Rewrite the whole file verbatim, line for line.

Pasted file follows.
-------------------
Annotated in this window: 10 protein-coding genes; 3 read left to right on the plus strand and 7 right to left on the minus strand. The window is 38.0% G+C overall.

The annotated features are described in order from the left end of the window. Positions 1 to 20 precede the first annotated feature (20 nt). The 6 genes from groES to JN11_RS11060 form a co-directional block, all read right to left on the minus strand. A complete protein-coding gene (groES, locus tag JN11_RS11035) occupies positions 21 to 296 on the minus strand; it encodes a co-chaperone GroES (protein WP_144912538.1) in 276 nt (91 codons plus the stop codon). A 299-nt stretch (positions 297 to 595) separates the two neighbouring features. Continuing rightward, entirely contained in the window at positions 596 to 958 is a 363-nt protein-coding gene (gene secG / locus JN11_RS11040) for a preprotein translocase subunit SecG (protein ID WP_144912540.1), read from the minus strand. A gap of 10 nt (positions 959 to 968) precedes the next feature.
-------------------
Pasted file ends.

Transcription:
Annotated in this window: 10 protein-coding genes; 3 read left to right on the plus strand and 7 right to left on the minus strand. The window is 38.0% G+C overall.

The annotated features are described in order from the left end of the window. Positions 1 to 20 precede the first annotated feature (20 nt). The 6 genes from groES to JN11_RS11060 form a co-directional block, all read right to left on the minus strand. A complete protein-coding gene (groES, locus tag JN11_RS11035) occupies positions 21 to 296 on the minus strand; it encodes a co-chaperone GroES (protein WP_144912538.1) in 276 nt (91 codons plus the stop codon). A 299-nt stretch (positions 297 to 595) separates the two neighbouring features. Continuing rightward, entirely contained in the window at positions 596 to 958 is a 363-nt protein-coding gene (gene secG / locus JN11_RS11040) for a preprotein translocase subunit SecG (protein ID WP_144912540.1), read from the minus strand. A gap of 10 nt (positions 959 to 968) precedes the next feature.